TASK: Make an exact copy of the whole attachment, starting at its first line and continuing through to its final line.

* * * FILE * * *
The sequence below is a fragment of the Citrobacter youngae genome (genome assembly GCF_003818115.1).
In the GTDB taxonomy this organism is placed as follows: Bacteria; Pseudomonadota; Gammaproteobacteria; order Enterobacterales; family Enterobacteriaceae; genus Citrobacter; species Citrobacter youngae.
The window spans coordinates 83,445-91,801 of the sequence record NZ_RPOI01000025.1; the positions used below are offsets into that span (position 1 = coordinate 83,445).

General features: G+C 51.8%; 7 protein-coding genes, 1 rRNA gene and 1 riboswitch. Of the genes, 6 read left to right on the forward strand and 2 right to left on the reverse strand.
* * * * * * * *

The sequence below is a fragment of the Citrobacter youngae genome (genome assembly GCF_003818115.1).
In the GTDB taxonomy this organism is placed as follows: Bacteria; Pseudomonadota; Gammaproteobacteria; order Enterobacterales; family Enterobacteriaceae; genus Citrobacter; species Citrobacter youngae.
The window spans coordinates 83,445-91,801 of the sequence record NZ_RPOI01000025.1; the positions used below are offsets into that span (position 1 = coordinate 83,445).

General features: G+C 51.8%; 7 protein-coding genes, 1 rRNA gene and 1 riboswitch. Of the genes, 6 read left to right on the forward strand and 2 right to left on the reverse strand.